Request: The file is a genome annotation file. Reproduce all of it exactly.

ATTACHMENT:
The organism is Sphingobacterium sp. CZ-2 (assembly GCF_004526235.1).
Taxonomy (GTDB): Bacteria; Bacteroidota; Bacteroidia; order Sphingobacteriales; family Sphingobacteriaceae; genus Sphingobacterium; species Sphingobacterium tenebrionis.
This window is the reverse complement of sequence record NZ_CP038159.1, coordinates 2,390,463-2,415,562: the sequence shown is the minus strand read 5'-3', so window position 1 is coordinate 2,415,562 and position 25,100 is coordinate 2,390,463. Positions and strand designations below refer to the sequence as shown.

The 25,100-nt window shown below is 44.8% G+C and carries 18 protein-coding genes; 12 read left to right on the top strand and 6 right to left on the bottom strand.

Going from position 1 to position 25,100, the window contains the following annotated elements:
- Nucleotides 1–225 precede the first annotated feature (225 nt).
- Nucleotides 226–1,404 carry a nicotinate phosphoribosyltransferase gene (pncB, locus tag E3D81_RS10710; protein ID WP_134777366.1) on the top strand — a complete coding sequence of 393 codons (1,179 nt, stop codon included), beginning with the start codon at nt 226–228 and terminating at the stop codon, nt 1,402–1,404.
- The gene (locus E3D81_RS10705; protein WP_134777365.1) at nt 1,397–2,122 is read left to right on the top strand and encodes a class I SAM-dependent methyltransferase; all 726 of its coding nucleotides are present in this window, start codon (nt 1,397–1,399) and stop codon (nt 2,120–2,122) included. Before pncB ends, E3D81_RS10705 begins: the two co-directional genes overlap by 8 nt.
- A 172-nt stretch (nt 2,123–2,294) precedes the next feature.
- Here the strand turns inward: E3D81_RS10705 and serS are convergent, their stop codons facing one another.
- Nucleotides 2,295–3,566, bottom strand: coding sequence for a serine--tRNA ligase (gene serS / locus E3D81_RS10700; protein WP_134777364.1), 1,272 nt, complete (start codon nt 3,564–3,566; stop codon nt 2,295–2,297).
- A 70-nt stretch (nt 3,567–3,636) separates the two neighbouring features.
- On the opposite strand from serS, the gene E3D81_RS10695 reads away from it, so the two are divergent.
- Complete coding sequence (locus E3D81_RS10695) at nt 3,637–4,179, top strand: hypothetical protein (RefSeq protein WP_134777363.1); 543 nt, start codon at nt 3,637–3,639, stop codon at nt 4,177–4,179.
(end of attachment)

The organism is Sphingobacterium sp. CZ-2 (assembly GCF_004526235.1).
Taxonomy (GTDB): Bacteria; Bacteroidota; Bacteroidia; order Sphingobacteriales; family Sphingobacteriaceae; genus Sphingobacterium; species Sphingobacterium tenebrionis.
This window is the reverse complement of sequence record NZ_CP038159.1, coordinates 2,390,463-2,415,562: the sequence shown is the minus strand read 5'-3', so window position 1 is coordinate 2,415,562 and position 25,100 is coordinate 2,390,463. Positions and strand designations below refer to the sequence as shown.

The 25,100-nt window shown below is 44.8% G+C and carries 18 protein-coding genes; 12 read left to right on the top strand and 6 right to left on the bottom strand.

Going from position 1 to position 25,100, the window contains the following annotated elements:
- Nucleotides 1–225 precede the first annotated feature (225 nt).
- Nucleotides 226–1,404 carry a nicotinate phosphoribosyltransferase gene (pncB, locus tag E3D81_RS10710; protein ID WP_134777366.1) on the top strand — a complete coding sequence of 393 codons (1,179 nt, stop codon included), beginning with the start codon at nt 226–228 and terminating at the stop codon, nt 1,402–1,404.
- The gene (locus E3D81_RS10705; protein WP_134777365.1) at nt 1,397–2,122 is read left to right on the top strand and encodes a class I SAM-dependent methyltransferase; all 726 of its coding nucleotides are present in this window, start codon (nt 1,397–1,399) and stop codon (nt 2,120–2,122) included. Before pncB ends, E3D81_RS10705 begins: the two co-directional genes overlap by 8 nt.
- A 172-nt stretch (nt 2,123–2,294) precedes the next feature.
- Here the strand turns inward: E3D81_RS10705 and serS are convergent, their stop codons facing one another.
- Nucleotides 2,295–3,566, bottom strand: coding sequence for a serine--tRNA ligase (gene serS / locus E3D81_RS10700; protein WP_134777364.1), 1,272 nt, complete (start codon nt 3,564–3,566; stop codon nt 2,295–2,297).
- A 70-nt stretch (nt 3,567–3,636) separates the two neighbouring features.
- On the opposite strand from serS, the gene E3D81_RS10695 reads away from it, so the two are divergent.
- Complete coding sequence (locus E3D81_RS10695) at nt 3,637–4,179, top strand: hypothetical protein (RefSeq protein WP_134777363.1); 543 nt, start codon at nt 3,637–3,639, stop codon at nt 4,177–4,179.